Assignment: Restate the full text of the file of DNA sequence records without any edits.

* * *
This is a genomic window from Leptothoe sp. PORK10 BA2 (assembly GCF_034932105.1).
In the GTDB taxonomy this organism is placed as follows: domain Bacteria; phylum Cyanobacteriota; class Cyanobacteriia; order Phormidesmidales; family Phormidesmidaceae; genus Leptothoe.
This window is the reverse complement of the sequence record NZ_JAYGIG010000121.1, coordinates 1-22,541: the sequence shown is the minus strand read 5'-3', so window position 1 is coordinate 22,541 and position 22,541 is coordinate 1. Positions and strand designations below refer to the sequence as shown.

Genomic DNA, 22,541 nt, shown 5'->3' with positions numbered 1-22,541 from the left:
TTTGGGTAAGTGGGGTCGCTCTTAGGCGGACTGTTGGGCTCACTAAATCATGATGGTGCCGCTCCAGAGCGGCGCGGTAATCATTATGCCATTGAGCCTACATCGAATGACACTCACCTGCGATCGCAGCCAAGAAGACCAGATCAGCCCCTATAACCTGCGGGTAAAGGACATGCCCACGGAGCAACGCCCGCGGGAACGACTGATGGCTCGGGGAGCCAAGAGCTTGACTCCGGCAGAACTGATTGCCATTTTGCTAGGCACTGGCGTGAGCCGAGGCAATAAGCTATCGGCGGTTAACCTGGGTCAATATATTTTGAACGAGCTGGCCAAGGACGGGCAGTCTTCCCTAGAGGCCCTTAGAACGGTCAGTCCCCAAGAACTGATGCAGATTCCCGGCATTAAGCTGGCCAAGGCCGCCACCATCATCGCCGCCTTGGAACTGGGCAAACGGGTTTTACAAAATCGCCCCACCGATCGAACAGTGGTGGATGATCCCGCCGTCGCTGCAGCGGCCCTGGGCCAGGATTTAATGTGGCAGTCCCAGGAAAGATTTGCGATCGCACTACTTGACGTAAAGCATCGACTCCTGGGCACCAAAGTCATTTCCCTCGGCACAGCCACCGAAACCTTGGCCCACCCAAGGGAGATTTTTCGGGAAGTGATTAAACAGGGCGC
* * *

This is a genomic window from Leptothoe sp. PORK10 BA2 (assembly GCF_034932105.1).
In the GTDB taxonomy this organism is placed as follows: domain Bacteria; phylum Cyanobacteriota; class Cyanobacteriia; order Phormidesmidales; family Phormidesmidaceae; genus Leptothoe.
This window is the reverse complement of the sequence record NZ_JAYGIG010000121.1, coordinates 1-22,541: the sequence shown is the minus strand read 5'-3', so window position 1 is coordinate 22,541 and position 22,541 is coordinate 1. Positions and strand designations below refer to the sequence as shown.

Genomic DNA, 22,541 nt, shown 5'->3' with positions numbered 1-22,541 from the left:
TTTGGGTAAGTGGGGTCGCTCTTAGGCGGACTGTTGGGCTCACTAAATCATGATGGTGCCGCTCCAGAGCGGCGCGGTAATCATTATGCCATTGAGCCTACATCGAATGACACTCACCTGCGATCGCAGCCAAGAAGACCAGATCAGCCCCTATAACCTGCGGGTAAAGGACATGCCCACGGAGCAACGCCCGCGGGAACGACTGATGGCTCGGGGAGCCAAGAGCTTGACTCCGGCAGAACTGATTGCCATTTTGCTAGGCACTGGCGTGAGCCGAGGCAATAAGCTATCGGCGGTTAACCTGGGTCAATATATTTTGAACGAGCTGGCCAAGGACGGGCAGTCTTCCCTAGAGGCCCTTAGAACGGTCAGTCCCCAAGAACTGATGCAGATTCCCGGCATTAAGCTGGCCAAGGCCGCCACCATCATCGCCGCCTTGGAACTGGGCAAACGGGTTTTACAAAATCGCCCCACCGATCGAACAGTGGTGGATGATCCCGCCGTCGCTGCAGCGGCCCTGGGCCAGGATTTAATGTGGCAGTCCCAGGAAAGATTTGCGATCGCACTACTTGACGTAAAGCATCGACTCCTGGGCACCAAAGTCATTTCCCTCGGCACAGCCACCGAAACCTTGGCCCACCCAAGGGAGATTTTTCGGGAAGTGATTAAACAGGGCGC